Hippocrates to Harrison : Internal medicine introduction


HIPPOCRATES TO HARRISON


Introduction
Classical Works
Anaesthesia
Surgery
Anatomy
Obstetrics and Gynaecology
Internal Medicine
Pathology
Infection and Immunity
Neurology and Psychiatry
Public Health
Tropical Medicine
Therapeutics
Evolution and Genetics
Physiology
Authors A to Z
Who was Harrison?
Contacts











Internal Medicine

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While the renaissance anatomists were dissecting, university physicians read and translated classical medical writings, adhering to the concept of the four humours to explain symptoms and exploring astrology to predict epidemics and prognosis. Alchemists provided remedies and pursued their quest for the philosopher's stone which would confer eternal life.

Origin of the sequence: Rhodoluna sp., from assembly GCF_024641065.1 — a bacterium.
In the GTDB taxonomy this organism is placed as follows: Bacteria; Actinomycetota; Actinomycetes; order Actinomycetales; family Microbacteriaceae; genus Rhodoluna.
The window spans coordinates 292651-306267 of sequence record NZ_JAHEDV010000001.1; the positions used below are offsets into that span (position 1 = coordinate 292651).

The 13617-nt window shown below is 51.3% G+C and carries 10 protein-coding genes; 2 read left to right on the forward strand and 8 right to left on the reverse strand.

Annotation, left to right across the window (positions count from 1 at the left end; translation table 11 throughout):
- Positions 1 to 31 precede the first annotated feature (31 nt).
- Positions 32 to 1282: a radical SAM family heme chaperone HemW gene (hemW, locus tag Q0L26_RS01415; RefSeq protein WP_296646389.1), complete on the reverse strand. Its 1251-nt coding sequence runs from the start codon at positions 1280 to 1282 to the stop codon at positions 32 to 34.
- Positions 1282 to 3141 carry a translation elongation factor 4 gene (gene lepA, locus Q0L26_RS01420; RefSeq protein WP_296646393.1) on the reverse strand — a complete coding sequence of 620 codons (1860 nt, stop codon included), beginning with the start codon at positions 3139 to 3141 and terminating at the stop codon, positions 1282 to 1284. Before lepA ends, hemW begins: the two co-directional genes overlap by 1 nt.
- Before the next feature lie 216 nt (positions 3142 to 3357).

The Enlightenment elicited a fashion for detailed descriptions and classifications of disease based on collections of case notes and also saw the first implementation of controlled trials of remedies such as lime juice for scurvy and digitalis for dropsy. Botany supplanted astrology as the scientific interest of physicians.

Modern medicine emerged during the nineteenth century with the correlation between anatomical pathology and clinical features which led to the classic definitions of diseases and syndromes which remain the basis of nomenclature today.